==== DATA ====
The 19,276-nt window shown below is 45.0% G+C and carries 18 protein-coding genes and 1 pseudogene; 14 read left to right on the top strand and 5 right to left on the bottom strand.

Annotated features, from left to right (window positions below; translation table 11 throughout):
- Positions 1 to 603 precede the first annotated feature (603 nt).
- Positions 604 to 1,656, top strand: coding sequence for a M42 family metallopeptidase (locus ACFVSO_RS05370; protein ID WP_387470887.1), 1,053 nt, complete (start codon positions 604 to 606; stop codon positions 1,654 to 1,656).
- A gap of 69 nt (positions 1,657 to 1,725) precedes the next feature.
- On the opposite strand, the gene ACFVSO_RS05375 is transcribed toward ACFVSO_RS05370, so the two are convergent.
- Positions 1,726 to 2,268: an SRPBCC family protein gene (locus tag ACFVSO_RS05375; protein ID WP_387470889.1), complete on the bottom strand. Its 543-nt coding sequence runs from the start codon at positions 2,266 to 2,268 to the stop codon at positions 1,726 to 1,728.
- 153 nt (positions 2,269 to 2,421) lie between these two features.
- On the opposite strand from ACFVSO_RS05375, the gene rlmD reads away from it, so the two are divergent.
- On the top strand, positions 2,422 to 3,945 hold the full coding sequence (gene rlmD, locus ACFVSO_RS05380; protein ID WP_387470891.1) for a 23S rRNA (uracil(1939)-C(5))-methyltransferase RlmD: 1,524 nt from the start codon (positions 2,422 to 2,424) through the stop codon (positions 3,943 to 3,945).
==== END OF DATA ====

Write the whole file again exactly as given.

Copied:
The 19,276-nt window shown below is 45.0% G+C and carries 18 protein-coding genes and 1 pseudogene; 14 read left to right on the top strand and 5 right to left on the bottom strand.

Annotated features, from left to right (window positions below; translation table 11 throughout):
- Positions 1 to 603 precede the first annotated feature (603 nt).
- Positions 604 to 1,656, top strand: coding sequence for a M42 family metallopeptidase (locus ACFVSO_RS05370; protein ID WP_387470887.1), 1,053 nt, complete (start codon positions 604 to 606; stop codon positions 1,654 to 1,656).
- A gap of 69 nt (positions 1,657 to 1,725) precedes the next feature.
- On the opposite strand, the gene ACFVSO_RS05375 is transcribed toward ACFVSO_RS05370, so the two are convergent.
- Positions 1,726 to 2,268: an SRPBCC family protein gene (locus tag ACFVSO_RS05375; protein ID WP_387470889.1), complete on the bottom strand. Its 543-nt coding sequence runs from the start codon at positions 2,266 to 2,268 to the stop codon at positions 1,726 to 1,728.
- 153 nt (positions 2,269 to 2,421) lie between these two features.
- On the opposite strand from ACFVSO_RS05375, the gene rlmD reads away from it, so the two are divergent.
- On the top strand, positions 2,422 to 3,945 hold the full coding sequence (gene rlmD, locus ACFVSO_RS05380; protein ID WP_387470891.1) for a 23S rRNA (uracil(1939)-C(5))-methyltransferase RlmD: 1,524 nt from the start codon (positions 2,422 to 2,424) through the stop codon (positions 3,943 to 3,945).